[E]ven after Gladue, this court’s statutory authority to affirm findings of guilty and any or all of the resultant sentence is limited to affirming only those that we find correct in law and fact and determine, on the basis of the entire record, should be approved. See Article 66(c), UCMJ. Because of the unreasonable multiplication of charges so plainly presented in this case, we elect to exercise our plenary, de novo power of review and have determined that not all of the findings of guilty should be approved. We recognize this is a significant departure from our consistent practice of declining to review, on appeal, issues that were waived at trial. This deviation from our past treatment and application of waiver is warranted by the facts of this case, as explained in the analysis that follows. We differentiate this case from those in which we have found waiver, in that the totality of the circumstances presented here convinces us that the charging scheme grossly exaggerates the appellant’s criminality. Under our broad Article 66(c) authority, we find that not all of the appellant’s convictions should be approved.

Slip op. at 6.

The certified issue challenges the CCA’s authority to take this action.

Read more »

CAAF decided the Navy case of United States v. Bess, __ M.J. __, No. 15-0372/NA (CAAFlog case page) (link to slip op.), on Wednesday, January 6, 2016. The court finds that the military judge abused his discretion when he provided additional evidence to the members during deliberations without allowing the appellant an opportunity to challenge the reliability of that evidence. The court reverses the appellant’s convictions of attempting to commit indecent acts and committing indecent acts, and the decision of the Navy-Marine Corps CCA, and authorizes a rehearing.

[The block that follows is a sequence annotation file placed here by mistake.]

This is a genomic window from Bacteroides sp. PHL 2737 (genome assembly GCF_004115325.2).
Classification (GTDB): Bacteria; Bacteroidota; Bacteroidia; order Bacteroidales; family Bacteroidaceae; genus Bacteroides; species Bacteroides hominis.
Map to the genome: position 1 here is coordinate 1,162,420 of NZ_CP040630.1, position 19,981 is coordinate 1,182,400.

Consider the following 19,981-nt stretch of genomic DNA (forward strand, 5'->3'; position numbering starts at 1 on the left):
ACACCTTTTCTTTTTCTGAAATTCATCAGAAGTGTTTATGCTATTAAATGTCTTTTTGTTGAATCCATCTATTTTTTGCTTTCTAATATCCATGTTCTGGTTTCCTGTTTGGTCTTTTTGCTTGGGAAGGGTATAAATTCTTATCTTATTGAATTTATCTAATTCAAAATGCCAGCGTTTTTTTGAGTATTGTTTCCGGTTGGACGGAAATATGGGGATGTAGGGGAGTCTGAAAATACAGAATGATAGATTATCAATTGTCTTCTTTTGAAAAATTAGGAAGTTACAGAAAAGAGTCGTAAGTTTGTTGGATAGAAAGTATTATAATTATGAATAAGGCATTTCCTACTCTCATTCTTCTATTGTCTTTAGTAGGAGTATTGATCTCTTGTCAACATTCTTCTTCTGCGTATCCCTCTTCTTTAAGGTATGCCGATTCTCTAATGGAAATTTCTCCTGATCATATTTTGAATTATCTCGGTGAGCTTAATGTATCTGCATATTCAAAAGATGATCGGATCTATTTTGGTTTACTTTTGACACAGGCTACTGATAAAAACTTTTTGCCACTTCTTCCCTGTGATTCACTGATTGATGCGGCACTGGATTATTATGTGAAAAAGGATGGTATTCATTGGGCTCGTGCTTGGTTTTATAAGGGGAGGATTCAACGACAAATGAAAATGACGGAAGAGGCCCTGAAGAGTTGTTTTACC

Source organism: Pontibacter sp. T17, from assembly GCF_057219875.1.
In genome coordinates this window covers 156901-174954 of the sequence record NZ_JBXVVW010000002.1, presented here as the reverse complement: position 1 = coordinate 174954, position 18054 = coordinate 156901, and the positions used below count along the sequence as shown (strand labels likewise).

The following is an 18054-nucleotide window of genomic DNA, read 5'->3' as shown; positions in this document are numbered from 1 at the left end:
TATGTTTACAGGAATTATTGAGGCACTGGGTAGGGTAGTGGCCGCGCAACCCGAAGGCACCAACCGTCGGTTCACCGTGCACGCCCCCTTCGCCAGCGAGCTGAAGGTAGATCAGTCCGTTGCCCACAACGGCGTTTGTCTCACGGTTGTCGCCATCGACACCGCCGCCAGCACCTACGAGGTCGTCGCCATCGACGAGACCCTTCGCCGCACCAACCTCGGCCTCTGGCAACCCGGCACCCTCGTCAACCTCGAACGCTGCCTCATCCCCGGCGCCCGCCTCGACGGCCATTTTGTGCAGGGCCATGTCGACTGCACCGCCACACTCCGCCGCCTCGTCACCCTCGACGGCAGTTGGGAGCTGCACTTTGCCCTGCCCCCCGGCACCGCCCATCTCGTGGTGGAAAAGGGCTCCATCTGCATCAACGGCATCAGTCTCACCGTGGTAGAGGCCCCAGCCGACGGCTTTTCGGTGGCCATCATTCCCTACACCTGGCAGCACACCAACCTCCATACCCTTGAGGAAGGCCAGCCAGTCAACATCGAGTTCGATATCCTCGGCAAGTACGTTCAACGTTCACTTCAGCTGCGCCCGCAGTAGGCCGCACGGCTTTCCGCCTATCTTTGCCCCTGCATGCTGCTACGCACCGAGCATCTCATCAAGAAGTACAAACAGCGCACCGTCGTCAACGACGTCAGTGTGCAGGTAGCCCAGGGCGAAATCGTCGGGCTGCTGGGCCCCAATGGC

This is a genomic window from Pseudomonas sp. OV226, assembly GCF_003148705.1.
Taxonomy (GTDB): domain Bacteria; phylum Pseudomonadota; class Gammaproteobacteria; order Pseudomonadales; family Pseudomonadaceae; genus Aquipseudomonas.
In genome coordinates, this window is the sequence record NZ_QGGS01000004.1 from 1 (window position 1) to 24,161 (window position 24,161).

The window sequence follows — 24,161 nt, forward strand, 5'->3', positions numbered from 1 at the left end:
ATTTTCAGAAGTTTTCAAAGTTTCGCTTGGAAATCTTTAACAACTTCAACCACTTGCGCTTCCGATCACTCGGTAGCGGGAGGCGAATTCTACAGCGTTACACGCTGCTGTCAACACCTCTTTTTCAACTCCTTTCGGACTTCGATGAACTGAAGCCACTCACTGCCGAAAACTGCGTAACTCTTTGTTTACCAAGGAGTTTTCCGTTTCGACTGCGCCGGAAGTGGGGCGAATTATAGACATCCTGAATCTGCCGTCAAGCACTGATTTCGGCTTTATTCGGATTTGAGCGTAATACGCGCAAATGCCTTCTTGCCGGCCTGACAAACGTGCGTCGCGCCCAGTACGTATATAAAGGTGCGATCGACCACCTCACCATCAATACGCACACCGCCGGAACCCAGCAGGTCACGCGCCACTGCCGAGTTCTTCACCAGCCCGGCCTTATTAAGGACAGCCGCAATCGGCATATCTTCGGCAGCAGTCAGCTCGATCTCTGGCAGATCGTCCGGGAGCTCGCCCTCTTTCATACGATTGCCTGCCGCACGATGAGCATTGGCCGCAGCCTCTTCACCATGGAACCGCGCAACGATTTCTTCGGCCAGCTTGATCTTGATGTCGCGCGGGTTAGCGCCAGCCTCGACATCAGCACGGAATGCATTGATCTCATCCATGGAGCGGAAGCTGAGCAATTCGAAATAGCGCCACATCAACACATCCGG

Judge Stucky writes for a unanimous court.

CAAF specified the following issue for review in this case:

Whether the military judge abused his discretion when he allowed the admission of additional evidence during deliberations but also denied appellant the opportunity to attack the accuracy of that evidence before the factfinder.

The appellant was tried by a general court-martial composed of members with enlisted representation. He was convicted contrary to his pleas of not guilty of two specifications of attempting to commit an indecent act and four specifications of committing indecent acts, in violation of Articles 80 and 120. The members sentenced the appellant to confinement for two years and a dishonorable discharge.

The appellant was a Navy x-ray technician and the alleged indecent acts involved instructing female patients to be completely naked for x-ray examinations. The appellant was tried on various charges (including allegations of physical contact) involving seven alleged victims, and he was convicted of one offense for six of those seven. However, the appellant’s identity as the x-ray technician for the alleged victims was a hotly contested issue in the trial.

After the close of evidence and during deliberations the members asked the military judge for additional evidence including muster reports (attendance records) that could be used to determine whether the appellant was the x-ray technician on duty at the time of each alleged indecent act. Article 46(a) of the UCMJ provides explicit statutory authorization for the court-martial to obtain evidence on its own initiative. Considering the members’ request, the military judge conducted a hearing outside the presence of the members, heard testimony about the muster reports, and concluded that they were admissible as business records. However, the military judge denied a defense request to examine the witnesses before the members or to give additional closing argument, and instead “handed the reports to the panel with no explanation, stating only that they had ‘been admitted into evidence.'” Slip op. at 3. Soon afterward the members returned with their findings.

Judge Stucky finds no fault with the judge’s ruling admitting the muster reports. However, he concludes that “giving controverted evidence to the factfinder with no opportunity for the accused to examine or cross-examine witnesses or in any way to rebut that evidence in front of the members is unprecedented in our legal system, and cannot be reconciled with due process.” Slip op. at 7.